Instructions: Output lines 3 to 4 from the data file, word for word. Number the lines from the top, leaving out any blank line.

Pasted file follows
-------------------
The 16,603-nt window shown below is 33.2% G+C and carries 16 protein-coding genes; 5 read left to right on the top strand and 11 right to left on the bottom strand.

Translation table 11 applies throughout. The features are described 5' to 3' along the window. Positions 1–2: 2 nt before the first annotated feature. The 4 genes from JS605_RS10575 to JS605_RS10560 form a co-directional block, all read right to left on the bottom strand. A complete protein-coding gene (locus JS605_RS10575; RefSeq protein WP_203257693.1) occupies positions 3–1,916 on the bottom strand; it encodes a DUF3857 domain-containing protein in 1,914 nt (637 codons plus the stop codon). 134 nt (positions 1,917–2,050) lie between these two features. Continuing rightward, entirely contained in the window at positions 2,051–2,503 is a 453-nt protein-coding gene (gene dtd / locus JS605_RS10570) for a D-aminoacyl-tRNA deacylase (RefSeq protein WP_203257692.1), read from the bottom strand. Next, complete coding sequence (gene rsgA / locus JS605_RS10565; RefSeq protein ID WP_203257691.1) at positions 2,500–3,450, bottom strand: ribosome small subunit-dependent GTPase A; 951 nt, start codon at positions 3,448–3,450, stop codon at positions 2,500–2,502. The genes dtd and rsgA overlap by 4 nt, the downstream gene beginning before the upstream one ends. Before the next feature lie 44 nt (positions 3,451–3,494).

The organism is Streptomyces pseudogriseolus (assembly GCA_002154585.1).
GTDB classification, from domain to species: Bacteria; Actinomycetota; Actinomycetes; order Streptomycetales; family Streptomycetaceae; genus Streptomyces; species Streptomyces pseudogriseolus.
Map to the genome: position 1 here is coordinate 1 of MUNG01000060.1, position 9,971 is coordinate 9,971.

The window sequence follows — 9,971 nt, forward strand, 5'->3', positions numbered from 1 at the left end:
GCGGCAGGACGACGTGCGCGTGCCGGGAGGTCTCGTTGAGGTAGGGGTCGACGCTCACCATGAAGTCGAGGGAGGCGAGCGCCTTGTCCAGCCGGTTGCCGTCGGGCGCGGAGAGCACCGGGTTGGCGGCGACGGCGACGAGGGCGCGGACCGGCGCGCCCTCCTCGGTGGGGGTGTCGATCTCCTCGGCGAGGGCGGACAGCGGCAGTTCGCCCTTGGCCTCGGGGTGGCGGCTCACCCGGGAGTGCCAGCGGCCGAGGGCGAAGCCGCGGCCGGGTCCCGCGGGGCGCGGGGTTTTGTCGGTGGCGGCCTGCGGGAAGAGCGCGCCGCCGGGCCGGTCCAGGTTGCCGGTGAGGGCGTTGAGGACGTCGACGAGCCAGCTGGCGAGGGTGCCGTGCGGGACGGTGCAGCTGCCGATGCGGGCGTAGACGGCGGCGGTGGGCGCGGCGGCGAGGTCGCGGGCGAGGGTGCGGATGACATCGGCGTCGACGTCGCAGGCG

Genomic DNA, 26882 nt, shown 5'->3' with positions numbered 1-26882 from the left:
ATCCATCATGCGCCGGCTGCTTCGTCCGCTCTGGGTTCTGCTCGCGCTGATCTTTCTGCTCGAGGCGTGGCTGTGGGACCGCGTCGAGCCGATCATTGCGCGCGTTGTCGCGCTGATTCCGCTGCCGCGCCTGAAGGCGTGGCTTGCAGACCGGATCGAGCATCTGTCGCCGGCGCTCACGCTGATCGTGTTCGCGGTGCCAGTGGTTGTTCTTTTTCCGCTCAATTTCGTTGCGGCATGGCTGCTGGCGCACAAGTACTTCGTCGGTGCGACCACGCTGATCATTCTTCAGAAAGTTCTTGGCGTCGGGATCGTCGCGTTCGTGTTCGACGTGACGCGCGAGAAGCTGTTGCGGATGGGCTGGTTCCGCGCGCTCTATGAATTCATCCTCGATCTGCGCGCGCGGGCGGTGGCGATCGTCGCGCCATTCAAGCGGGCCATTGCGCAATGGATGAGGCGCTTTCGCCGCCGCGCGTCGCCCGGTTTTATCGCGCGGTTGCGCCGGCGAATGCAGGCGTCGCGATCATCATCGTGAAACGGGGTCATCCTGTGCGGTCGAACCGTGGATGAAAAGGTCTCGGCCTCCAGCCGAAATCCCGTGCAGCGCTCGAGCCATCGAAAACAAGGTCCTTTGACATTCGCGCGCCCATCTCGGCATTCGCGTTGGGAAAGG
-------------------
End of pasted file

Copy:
The organism is Streptomyces pseudogriseolus (assembly GCA_002154585.1).
GTDB classification, from domain to species: Bacteria; Actinomycetota; Actinomycetes; order Streptomycetales; family Streptomycetaceae; genus Streptomyces; species Streptomyces pseudogriseolus.